A Democratic plan to force a House vote to reopen the government appears to be a non-starter after two prominent Republican moderates rejected the idea of signing the necessary petition. So once again, the only thing standing in the way of such a vote is House Speaker John Boehner.
On Monday, House Democratic leadership released a letter including the signatures of 195 Democrats asking for a vote on a government-funding measure without any amendments defunding the Affordable Care Act. Including those Republicans who've publicly stated support for such a measure (which would approve sequester-level funding for the government through the middle of December) that suggests a majority of the House — 195 Democrats and nearly two dozen Republicans — would be willing to vote in favor of what's known as a "clean CR;" that is, an unamended continuing budget resolution.
In an interview on ABC's This Week on Sunday, Boehner again asserted that he wouldn't bring such a measure up for a vote. His argument? It would fail — quickly prompting Democrats to suggest that he give it a shot anyway. After all, if Boehner thought it would fail, why not allow the vote and prove it? End the controversy? As Sen. Chuck Schumer put it: "Put it on the floor and let's see if you're right." Senate Majority Leader Harry Reid piled on. "Are you afraid this measure will pass, the government will reopen and the American people will realize you took the country hostage for no apparent reason?"
Perhaps. But without Boehner allowing a vote, the only way to force a vote on the measure is a procedural move called a "discharge petition." As reported by The Washington Post last week, two Democrats announced their intent to pull that maneuver, which needs a majority of members of the House to sign on. With 217 votes — nearly all of the 200 Democrats in the chamber and one or two dozen Republicans — the measure would come to a vote despite Boehner's objections. Monday's letter suggested that they might be close.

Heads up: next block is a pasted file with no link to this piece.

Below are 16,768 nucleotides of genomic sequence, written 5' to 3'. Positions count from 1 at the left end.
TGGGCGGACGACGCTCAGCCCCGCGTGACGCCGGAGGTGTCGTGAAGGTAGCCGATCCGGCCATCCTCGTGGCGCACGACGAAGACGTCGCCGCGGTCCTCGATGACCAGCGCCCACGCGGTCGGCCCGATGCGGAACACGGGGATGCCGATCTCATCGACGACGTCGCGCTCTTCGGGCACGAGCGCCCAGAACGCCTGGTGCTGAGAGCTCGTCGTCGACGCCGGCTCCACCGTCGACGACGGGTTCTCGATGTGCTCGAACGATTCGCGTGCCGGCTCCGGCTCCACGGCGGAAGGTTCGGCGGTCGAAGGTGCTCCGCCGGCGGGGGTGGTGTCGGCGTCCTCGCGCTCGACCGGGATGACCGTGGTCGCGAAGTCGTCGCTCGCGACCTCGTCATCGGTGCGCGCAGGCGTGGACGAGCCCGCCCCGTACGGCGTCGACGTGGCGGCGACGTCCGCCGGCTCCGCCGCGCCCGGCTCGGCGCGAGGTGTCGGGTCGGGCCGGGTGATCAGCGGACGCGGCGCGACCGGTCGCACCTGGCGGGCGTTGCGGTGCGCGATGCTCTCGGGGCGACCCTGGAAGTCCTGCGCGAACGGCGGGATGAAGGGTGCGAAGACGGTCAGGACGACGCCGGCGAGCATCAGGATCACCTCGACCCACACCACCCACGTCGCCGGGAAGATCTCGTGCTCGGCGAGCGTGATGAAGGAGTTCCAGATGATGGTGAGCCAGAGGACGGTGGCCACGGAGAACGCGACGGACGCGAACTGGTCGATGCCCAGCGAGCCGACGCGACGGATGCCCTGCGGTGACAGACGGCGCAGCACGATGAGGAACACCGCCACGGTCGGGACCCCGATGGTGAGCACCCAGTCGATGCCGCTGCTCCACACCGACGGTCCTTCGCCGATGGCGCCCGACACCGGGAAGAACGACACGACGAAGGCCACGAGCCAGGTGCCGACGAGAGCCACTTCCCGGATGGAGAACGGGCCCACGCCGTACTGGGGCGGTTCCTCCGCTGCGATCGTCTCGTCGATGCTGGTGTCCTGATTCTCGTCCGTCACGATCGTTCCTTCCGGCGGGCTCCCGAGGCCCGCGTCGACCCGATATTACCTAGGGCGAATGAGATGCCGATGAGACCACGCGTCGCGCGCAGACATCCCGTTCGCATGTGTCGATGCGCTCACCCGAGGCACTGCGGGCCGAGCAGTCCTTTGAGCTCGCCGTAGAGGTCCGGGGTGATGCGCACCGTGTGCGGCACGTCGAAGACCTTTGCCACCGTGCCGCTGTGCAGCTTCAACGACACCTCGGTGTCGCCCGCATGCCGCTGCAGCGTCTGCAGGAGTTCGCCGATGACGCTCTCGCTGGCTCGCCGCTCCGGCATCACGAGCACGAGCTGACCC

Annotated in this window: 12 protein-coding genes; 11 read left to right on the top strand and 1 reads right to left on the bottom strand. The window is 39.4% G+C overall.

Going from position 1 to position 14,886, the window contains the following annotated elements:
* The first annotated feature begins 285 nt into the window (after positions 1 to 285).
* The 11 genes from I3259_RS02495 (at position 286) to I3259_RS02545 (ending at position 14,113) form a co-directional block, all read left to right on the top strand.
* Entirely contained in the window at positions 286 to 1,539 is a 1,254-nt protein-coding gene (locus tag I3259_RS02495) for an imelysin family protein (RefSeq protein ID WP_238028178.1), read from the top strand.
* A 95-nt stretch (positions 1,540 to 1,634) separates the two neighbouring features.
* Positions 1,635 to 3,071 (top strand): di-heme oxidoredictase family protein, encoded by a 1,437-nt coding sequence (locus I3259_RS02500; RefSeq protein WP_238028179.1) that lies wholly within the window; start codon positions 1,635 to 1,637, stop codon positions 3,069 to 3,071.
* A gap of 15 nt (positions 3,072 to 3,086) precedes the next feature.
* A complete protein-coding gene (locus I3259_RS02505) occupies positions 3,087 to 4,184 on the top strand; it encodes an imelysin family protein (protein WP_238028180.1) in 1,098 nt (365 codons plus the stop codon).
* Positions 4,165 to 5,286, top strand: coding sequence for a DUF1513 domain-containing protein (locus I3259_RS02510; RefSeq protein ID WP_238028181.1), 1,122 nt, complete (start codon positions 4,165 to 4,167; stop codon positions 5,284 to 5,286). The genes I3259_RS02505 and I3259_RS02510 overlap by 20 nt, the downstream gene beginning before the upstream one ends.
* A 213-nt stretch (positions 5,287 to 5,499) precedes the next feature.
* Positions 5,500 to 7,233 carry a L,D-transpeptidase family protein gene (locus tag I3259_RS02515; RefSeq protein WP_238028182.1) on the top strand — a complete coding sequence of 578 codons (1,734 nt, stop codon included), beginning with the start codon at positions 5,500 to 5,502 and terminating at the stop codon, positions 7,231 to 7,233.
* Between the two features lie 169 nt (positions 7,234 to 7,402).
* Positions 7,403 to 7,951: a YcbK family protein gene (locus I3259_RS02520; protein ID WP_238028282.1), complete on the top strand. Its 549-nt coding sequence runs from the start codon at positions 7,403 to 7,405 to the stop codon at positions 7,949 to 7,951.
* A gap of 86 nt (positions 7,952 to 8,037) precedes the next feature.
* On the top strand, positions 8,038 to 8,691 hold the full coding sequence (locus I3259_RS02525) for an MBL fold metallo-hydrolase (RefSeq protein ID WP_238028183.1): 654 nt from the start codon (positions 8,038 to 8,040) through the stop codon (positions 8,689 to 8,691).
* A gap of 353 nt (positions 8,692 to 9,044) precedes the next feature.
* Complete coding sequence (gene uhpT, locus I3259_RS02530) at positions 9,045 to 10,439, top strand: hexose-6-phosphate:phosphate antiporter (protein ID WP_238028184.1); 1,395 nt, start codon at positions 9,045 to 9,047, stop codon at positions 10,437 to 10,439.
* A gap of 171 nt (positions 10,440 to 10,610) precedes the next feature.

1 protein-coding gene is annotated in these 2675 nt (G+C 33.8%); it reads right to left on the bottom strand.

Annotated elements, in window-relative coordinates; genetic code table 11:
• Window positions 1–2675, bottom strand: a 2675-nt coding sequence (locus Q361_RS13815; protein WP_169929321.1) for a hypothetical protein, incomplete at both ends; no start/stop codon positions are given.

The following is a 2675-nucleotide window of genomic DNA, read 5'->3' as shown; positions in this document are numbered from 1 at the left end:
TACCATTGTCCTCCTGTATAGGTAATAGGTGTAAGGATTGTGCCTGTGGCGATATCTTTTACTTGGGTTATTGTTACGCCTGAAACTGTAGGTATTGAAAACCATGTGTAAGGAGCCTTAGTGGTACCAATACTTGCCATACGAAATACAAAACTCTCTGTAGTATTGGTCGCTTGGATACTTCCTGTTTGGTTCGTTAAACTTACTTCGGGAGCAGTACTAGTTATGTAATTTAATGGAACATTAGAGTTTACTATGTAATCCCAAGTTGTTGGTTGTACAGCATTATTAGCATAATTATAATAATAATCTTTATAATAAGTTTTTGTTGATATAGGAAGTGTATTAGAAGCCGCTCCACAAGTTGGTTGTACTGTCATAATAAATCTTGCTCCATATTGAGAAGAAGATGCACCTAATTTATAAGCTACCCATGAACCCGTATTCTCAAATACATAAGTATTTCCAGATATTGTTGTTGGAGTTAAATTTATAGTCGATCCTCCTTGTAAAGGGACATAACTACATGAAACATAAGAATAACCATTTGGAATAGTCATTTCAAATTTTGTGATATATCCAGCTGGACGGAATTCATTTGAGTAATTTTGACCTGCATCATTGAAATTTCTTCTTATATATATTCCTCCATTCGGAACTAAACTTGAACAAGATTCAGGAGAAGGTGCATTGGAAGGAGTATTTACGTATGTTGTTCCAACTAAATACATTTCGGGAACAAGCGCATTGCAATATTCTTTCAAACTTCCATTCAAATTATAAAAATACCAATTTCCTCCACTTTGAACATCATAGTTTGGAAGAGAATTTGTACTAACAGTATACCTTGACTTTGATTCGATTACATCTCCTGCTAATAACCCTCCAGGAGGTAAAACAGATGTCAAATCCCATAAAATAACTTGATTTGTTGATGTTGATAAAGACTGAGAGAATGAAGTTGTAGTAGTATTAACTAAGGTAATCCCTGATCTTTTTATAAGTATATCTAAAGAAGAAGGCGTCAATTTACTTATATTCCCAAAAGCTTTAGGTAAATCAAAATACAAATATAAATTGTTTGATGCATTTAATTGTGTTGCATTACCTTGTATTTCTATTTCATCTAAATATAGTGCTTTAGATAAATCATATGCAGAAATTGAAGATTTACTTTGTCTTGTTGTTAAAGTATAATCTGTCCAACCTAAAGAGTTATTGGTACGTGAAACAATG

Two prominent Republicans, however, are now on record opposing the move. On Sunday, New York Rep. Peter King told Fox News Sunday that he opposed the idea. On Monday, Pennsylvania Rep. Charlie Dent joined him. Both believe a final vote on a clean CR would pass, mind you: King estimated they'd have 50 to 75 Republican votes; Dent indicated there were "many" who have told him they'd do so. Anything more than 23 (in addition to the 195 signatories to Nancy Pelosi's letter) and the clean funding bill would pass, mirroring the version already passed in the Senate multiple times. But without moderates willing to step up and sign the discharge, it falls back on Boehner to allow the vote.
Speaking to furloughed FEMA workers on Monday, President Obama offered his own interpretation of why Boehner refuses to do so.
Let every member of Congress vote their conscience. They can determnine whether or not they want to shut the government down. My suspicion is — my very strong suspicion is — that there are enough votes there, and the reason that Speaker Boehner hasn't called a vote on it, is that he doesn't want to see the shutdown end at the moment.
Could be. With the discharge dead, we're left with Boehner's highly questionable assertion that a clean CR vote would fail — an assertion that may never be tested. Regardless, it's safe to assume that this decision by Boehner will be questioned for years to come.